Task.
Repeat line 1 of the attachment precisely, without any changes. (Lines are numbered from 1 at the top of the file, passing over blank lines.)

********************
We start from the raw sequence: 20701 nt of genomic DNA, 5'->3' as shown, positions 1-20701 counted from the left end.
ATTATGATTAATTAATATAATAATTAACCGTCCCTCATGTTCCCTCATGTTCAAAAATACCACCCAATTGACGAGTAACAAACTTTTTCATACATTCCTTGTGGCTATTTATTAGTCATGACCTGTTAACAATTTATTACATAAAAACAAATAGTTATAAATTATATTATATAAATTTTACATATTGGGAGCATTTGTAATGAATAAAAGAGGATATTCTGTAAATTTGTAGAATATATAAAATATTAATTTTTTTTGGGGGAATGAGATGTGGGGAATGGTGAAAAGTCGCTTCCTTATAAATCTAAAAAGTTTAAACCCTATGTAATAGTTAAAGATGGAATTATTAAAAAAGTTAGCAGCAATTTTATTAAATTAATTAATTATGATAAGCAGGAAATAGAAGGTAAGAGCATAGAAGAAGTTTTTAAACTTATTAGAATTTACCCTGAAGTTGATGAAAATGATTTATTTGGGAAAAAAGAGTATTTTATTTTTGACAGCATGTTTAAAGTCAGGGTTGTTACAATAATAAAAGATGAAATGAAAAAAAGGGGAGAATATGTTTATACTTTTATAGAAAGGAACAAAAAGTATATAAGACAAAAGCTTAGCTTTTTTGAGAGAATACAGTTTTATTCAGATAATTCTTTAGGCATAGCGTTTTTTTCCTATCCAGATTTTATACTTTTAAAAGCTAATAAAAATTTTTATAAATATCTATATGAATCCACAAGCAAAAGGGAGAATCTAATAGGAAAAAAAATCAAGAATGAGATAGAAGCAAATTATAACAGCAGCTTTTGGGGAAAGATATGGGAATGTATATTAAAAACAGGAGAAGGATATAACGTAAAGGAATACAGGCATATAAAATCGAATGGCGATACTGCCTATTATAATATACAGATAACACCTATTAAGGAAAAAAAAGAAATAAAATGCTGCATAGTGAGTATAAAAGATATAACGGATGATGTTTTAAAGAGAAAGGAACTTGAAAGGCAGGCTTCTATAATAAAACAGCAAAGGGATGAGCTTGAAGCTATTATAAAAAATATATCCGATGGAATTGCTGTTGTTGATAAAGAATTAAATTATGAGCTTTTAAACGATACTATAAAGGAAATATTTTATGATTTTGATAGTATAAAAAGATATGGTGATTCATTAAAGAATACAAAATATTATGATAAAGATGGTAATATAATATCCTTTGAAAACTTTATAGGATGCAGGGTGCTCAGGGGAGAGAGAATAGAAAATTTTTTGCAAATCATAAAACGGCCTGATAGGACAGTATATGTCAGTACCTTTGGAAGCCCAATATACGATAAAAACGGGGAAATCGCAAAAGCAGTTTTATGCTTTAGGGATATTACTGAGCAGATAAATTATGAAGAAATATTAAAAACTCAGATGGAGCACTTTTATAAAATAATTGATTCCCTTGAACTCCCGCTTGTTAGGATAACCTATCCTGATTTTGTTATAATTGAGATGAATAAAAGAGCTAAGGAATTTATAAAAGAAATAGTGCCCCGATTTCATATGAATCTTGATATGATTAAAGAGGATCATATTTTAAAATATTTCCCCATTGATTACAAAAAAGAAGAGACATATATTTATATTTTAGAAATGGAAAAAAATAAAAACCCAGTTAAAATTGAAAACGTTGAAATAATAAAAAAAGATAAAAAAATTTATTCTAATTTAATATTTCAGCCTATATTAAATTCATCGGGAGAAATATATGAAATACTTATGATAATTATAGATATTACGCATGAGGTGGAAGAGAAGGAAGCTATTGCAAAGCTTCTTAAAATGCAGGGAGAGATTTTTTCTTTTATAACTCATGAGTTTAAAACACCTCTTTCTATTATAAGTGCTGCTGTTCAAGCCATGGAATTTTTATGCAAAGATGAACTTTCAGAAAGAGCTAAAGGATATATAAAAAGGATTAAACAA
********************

We start from the raw sequence: 20701 nt of genomic DNA, 5'->3' as shown, positions 1-20701 counted from the left end.